This week we’ve been collaborating on four plays in the workshops (The Roaring Girl, The Maid’s Tragedy, The Lieutenant Nun, Love’s Cure) by combining scholarly research and performer creativity. Sharing the room with academics, performers, directors, and theatremakers has allowed us to bring together historical context and artistic invention. How have you found this method of working in the Lab?
I really enjoy it—particularly for the classical texts, the texts that have specialist scholars working on them. It’s been interesting [this week] for two reasons. One is the expertise that academics bring to the room. [. . .] For me it’s partly been finding out about these plays. I’ve been in the office for ten years now [as Stratford Festival management], and I’ve been in the institution for fifteen years—that’s my Shakespeare knowledge. I know who Beaumont and Fletcher are, I know they collaborated with Shakespeare on some plays…
So to have the chance to see even the excerpts of some of these plays [that we were working with in our workshop in the Lab] is fascinating, because I was a bit more aware of the complexity of the English stage in the Elizabethan period. I’m really curious about the assumptions that we make versus the time to actually consider what was happening—which is what these scholars have spent a lot of their time doing. So I’ve found that exciting as a way to understand these texts and make them more fluid, interpretable, or adaptable to our age and time.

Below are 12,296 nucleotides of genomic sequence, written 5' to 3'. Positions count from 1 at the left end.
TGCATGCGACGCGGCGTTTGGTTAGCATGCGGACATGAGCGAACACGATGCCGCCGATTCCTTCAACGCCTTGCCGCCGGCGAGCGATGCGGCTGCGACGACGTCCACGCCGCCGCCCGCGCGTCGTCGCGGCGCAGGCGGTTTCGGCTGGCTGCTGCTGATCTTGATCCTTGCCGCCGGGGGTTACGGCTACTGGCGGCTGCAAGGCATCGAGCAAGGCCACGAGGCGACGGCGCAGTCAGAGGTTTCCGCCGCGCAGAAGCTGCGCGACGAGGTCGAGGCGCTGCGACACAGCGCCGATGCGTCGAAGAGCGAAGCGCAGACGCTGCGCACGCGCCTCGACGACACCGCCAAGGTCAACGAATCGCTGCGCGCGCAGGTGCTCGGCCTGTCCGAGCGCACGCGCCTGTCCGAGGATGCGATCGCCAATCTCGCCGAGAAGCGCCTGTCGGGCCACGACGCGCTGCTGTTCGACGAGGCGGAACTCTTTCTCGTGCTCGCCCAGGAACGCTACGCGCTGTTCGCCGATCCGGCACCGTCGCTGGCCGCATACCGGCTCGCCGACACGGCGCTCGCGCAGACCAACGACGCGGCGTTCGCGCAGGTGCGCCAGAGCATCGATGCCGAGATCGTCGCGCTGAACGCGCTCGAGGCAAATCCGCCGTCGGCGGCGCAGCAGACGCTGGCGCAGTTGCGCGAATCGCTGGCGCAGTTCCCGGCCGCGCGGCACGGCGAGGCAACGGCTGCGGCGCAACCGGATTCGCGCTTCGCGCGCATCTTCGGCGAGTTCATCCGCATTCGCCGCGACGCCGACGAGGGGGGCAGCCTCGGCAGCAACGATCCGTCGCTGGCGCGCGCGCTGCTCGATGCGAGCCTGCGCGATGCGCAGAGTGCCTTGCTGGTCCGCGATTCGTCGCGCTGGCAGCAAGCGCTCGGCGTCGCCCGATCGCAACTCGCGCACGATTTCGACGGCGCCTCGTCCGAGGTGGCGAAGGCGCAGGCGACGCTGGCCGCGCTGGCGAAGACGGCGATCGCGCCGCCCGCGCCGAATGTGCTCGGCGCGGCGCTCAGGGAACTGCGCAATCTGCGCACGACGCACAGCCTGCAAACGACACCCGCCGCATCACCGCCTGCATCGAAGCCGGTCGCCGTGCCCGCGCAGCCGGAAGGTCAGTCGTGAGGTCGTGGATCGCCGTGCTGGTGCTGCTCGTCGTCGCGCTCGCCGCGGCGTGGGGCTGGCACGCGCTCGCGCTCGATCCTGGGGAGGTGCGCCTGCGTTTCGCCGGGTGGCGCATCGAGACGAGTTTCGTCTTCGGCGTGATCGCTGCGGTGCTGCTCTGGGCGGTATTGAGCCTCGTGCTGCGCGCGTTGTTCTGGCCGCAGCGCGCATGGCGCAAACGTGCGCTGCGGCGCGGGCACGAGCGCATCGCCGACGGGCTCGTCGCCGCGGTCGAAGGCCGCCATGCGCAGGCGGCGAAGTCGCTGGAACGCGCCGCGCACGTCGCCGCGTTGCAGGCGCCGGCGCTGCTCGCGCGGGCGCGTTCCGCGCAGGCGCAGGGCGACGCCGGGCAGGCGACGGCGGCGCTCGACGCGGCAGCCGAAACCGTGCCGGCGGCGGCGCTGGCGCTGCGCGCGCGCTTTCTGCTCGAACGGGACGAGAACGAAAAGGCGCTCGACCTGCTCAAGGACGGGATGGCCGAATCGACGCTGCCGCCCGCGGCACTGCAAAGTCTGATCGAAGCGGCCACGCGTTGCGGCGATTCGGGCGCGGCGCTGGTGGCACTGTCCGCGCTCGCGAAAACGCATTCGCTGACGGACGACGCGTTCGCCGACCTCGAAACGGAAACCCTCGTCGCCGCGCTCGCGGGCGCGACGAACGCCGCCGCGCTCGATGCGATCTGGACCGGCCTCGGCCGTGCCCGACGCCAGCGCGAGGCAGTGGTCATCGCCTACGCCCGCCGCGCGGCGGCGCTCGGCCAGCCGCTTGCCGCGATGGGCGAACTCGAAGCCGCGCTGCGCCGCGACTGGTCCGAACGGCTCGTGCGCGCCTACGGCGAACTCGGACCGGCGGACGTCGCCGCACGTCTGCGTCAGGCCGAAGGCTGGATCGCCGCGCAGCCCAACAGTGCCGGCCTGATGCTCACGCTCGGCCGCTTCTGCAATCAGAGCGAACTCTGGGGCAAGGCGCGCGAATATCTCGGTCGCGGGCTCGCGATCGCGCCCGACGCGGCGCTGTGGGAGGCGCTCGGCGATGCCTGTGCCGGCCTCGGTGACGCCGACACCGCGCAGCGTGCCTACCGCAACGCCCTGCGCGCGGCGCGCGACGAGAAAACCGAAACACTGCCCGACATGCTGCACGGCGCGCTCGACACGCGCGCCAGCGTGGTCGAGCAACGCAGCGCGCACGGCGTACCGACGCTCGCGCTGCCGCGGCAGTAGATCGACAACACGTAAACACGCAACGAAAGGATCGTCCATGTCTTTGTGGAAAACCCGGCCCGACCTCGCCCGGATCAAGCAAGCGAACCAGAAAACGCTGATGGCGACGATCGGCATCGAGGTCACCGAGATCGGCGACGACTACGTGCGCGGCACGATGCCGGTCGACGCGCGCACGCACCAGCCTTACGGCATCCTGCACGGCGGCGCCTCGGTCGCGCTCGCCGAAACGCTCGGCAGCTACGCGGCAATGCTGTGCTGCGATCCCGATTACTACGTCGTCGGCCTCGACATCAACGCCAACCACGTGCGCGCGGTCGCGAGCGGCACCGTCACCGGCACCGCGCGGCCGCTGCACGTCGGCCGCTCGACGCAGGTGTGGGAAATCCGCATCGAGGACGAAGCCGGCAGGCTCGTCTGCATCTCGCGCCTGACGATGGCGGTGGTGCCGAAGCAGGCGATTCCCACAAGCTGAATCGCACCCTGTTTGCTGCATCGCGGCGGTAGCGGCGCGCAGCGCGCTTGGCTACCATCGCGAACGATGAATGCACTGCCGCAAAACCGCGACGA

How have you found the focus in the workshops on process rather than product, and on the experience of sharing that creative process with academic researchers?
As an artist and particularly as a director, I question sometimes how art works or how theatre works in our contemporary experience. [. . .] For me, and in my experience here [in Stratford], which is a privileged place (where people sort of like culture, generally!) the more you can share an artistic process—like all art—the more it impacts people’s work and lives in ways that they don’t expect and might not even be able to articulate. When the only thing that people see is a product in a theatre [. . .] I feel that’s very limited: it’s not mining the potential of what art can do. And so opening up process [ie in rehearsal, through documentation and sharing] for me is a really exciting thing.
But it requires a lot of trust and vulnerability on behalf of performers, and it also takes a certain mentality for scholars to bring to the room, to create the space with us. But I think it can be really powerful, and that’s what I’ve felt our workshops so far to be—and that’s great. And I hope, and what I’m curious about, is then how did it impact, what are the unforeseeable impacts of academics being more included in our artistic process? How does that then impact the scholars’ work within their research, or within their editing of dramatic texts, or within the essays they might write. How will their process change because they’ve had the chance to work with us?
Are these questions relevant outside of the Festival to the wider industry?
I believe there is a gap, in Canada at least, between theatre training institutions and universities and practicing theatre companies (one that perhaps doesn’t exist in the States so much, because those scholars are attached to professional companies, whereas in Canada they’re not)… Because of some of the amazing scholars I’ve met, I keep looking for more opportunity to open up process and allow non-artists, or non-professional artists in the room—and seeing how it all lands.
Something you said earlier in the week really struck me. You wondered whether there’s room for a shift in practice in the way that scholarship and the arts—in this case theatre—can work together…